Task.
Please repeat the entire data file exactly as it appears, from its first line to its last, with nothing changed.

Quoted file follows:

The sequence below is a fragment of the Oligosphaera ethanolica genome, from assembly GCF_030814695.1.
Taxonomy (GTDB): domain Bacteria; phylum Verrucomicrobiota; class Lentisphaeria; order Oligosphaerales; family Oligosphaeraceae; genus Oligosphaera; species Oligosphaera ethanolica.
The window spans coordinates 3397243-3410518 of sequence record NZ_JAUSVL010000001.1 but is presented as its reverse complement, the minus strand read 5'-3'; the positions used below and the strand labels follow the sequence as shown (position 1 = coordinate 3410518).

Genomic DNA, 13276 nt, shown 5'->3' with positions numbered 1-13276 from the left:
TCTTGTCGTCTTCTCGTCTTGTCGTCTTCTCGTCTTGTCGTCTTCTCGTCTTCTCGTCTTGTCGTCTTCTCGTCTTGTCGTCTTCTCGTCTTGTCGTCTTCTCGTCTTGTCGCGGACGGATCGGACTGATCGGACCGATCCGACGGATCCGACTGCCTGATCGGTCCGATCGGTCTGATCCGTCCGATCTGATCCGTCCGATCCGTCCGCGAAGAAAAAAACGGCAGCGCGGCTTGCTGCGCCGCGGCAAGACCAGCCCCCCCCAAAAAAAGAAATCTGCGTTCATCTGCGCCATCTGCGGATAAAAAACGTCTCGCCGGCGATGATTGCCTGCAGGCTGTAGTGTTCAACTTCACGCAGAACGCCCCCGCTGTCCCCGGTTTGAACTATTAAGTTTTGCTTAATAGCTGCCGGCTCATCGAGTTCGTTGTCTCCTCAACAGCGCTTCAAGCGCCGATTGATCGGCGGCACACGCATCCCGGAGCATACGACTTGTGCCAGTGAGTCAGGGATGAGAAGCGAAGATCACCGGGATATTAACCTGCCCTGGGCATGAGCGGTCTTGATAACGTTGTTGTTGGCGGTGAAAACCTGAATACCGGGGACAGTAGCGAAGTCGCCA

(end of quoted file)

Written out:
The sequence below is a fragment of the Oligosphaera ethanolica genome, from assembly GCF_030814695.1.
Taxonomy (GTDB): domain Bacteria; phylum Verrucomicrobiota; class Lentisphaeria; order Oligosphaerales; family Oligosphaeraceae; genus Oligosphaera; species Oligosphaera ethanolica.
The window spans coordinates 3397243-3410518 of sequence record NZ_JAUSVL010000001.1 but is presented as its reverse complement, the minus strand read 5'-3'; the positions used below and the strand labels follow the sequence as shown (position 1 = coordinate 3410518).

Genomic DNA, 13276 nt, shown 5'->3' with positions numbered 1-13276 from the left:
TCTTGTCGTCTTCTCGTCTTGTCGTCTTCTCGTCTTGTCGTCTTCTCGTCTTCTCGTCTTGTCGTCTTCTCGTCTTGTCGTCTTCTCGTCTTGTCGTCTTCTCGTCTTGTCGCGGACGGATCGGACTGATCGGACCGATCCGACGGATCCGACTGCCTGATCGGTCCGATCGGTCTGATCCGTCCGATCTGATCCGTCCGATCCGTCCGCGAAGAAAAAAACGGCAGCGCGGCTTGCTGCGCCGCGGCAAGACCAGCCCCCCCCAAAAAAAGAAATCTGCGTTCATCTGCGCCATCTGCGGATAAAAAACGTCTCGCCGGCGATGATTGCCTGCAGGCTGTAGTGTTCAACTTCACGCAGAACGCCCCCGCTGTCCCCGGTTTGAACTATTAAGTTTTGCTTAATAGCTGCCGGCTCATCGAGTTCGTTGTCTCCTCAACAGCGCTTCAAGCGCCGATTGATCGGCGGCACACGCATCCCGGAGCATACGACTTGTGCCAGTGAGTCAGGGATGAGAAGCGAAGATCACCGGGATATTAACCTGCCCTGGGCATGAGCGGTCTTGATAACGTTGTTGTTGGCGGTGAAAACCTGAATACCGGGGACAGTAGCGAAGTCGCCA